(CN) — It became clear after Sunday's election that Finland is ready for a new government. It's one of several hefty political changes underway in the northern European country.
After admitting defeat, outgoing Finnish Prime Minister Sanna Marin announced her resignation as chairman of the Social Democratic Party on Wednesday, concluding a four-year term that elevated the center-left millennial to international fame.
Marin, together with President Sauli Niinistö, initiated Finland’s application to join NATO last year, once and for all ending decades of their country’s military nonalignment policy in a historical play of survival tactics between East and West amid the war in Ukraine. That effort concluded on Tuesday after Finland officially became NATO’s latest member.
But underneath these heavy changes lies one thing that has remained a constant throughout: Militarization is Finland’s insurance. Unlike many other European countries, Finland did not cut back on military spending during peace times. A look back on history tells us why.
Geographically placed in northern Europe between Sweden and Russia, Finland was stuck between western and eastern forces for centuries. After 100 years of Russian imperialism, Finns seized independence after the October Revolution of 1917.
This led to the birth of a new republic that would clash with its Russian neighbor years later during the Second World War.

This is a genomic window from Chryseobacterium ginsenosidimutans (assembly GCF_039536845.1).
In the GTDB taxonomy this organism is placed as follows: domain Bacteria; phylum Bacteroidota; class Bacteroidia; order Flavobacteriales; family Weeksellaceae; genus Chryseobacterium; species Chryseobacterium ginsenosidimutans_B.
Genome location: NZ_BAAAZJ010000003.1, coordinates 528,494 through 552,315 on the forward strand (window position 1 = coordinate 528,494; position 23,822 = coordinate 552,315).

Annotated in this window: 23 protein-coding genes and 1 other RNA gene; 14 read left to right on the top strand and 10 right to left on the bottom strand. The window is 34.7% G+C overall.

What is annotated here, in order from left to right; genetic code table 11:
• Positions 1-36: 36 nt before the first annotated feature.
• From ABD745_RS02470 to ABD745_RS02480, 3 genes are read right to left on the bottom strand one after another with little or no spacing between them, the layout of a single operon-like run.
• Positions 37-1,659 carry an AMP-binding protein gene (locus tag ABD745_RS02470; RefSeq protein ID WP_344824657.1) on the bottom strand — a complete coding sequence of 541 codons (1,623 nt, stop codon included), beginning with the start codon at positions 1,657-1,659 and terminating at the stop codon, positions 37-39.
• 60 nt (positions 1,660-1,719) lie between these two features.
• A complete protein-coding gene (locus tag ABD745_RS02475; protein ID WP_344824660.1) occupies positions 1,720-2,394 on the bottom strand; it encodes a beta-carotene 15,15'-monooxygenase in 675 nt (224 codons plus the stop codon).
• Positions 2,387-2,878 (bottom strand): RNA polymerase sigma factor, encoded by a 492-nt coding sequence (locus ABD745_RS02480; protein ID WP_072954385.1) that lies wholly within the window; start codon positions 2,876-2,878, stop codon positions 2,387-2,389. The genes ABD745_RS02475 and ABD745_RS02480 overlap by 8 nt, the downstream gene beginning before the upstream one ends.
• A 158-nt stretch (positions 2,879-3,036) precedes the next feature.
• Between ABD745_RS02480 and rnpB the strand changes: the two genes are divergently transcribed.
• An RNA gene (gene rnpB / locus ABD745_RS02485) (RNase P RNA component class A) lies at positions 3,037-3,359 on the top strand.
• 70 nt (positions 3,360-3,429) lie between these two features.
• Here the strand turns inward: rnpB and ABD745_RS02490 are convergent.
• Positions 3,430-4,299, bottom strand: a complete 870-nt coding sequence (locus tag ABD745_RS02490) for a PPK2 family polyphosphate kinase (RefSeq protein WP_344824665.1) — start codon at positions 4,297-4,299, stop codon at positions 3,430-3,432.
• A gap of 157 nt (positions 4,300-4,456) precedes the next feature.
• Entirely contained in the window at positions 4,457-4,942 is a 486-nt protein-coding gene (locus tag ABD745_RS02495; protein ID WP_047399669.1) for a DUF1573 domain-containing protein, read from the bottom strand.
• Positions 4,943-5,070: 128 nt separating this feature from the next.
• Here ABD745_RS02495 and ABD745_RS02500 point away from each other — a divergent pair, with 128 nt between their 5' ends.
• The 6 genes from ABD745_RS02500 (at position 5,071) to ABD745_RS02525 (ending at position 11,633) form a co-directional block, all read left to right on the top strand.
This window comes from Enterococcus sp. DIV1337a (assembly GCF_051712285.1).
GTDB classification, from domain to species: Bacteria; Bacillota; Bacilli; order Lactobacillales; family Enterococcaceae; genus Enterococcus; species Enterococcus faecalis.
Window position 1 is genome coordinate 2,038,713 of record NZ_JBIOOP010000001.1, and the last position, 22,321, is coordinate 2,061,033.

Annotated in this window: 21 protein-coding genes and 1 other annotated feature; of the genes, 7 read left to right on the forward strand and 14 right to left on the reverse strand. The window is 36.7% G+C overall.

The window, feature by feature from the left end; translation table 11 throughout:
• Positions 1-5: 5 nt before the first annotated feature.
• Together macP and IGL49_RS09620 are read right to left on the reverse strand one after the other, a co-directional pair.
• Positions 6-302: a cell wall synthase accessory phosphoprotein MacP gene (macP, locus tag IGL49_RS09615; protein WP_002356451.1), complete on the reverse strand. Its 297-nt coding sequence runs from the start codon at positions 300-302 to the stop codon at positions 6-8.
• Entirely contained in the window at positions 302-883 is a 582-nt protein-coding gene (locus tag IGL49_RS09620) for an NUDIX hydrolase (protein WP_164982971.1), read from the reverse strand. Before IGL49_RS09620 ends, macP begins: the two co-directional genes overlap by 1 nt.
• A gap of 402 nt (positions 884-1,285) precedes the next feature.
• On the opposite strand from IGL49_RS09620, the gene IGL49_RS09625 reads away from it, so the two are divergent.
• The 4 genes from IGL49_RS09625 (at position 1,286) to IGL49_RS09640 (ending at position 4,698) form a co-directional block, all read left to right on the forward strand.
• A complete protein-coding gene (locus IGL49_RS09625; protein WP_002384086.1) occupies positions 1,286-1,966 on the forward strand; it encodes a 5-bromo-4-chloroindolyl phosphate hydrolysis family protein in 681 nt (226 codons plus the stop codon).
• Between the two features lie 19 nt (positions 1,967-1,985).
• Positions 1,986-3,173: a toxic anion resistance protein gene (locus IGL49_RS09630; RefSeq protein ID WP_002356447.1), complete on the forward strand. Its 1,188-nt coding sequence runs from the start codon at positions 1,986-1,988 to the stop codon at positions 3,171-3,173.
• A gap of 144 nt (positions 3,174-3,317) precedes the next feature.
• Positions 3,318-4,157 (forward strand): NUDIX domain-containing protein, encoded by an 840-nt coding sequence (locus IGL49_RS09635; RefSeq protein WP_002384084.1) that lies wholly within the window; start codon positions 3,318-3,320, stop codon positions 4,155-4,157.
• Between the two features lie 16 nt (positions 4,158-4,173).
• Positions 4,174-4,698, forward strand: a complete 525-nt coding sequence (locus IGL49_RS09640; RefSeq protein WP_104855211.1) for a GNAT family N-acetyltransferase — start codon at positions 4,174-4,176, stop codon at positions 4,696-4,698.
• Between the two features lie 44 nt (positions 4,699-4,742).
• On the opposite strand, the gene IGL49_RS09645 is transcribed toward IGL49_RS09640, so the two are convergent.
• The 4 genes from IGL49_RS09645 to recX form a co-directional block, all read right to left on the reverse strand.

What is still ingrained into the minds of present-day Finns are the stories and experiences from the Winter War. Just three months after World War II started in 1939, the mighty Soviet Union invaded Finland and its less than 4 million habitants at the start of winter.
Nearly 26,000 Finns either died or went missing after three months of fighting. After signing the Moscow Peace Treaty in 1940, Finland lost 9% of its territory to the Soviet Union.
Russia became a ghost that roams within the collective Finnish mind up through the present day. If the Nordic country wants to exist, it knows it needs the skills to defend itself.
Helsinki continued to modernize its army throughout the Cold War and beyond. It was simply an insurance policy as the country prepared to build political and economic relationships with Russia after the Soviet Union's fall.
“It was hoped that diplomatic exchange would gradually have a positive effect on Russia's political and societal development, and make it a closer partner to the Europeans,” said Juhana Aunesluoma, professor of political history at the University of Helsinki, in an interview. “Finish policy was to engage rather than isolate Russia, but Finland did not rely on this policy alone. It was matched with heavy investment in defense.”
To prevent provoking the Russian bear, Finland throughout history practiced a policy of military nonalignment within the world order. This gradually shifted as Finland joined the European Union in 1995 and de facto entangled itself in Western infrastructure.
Finns found it unnecessary to join NATO for years but were prepared to do so should Russia start behaving aggressively. The alliance is not entirely unfamiliar to the Finnish army, as it has participated in multiple NATO training exercises and missions along with its Scandinavian neighbor, Sweden, which likewise did not wish to break its many years of neutrality.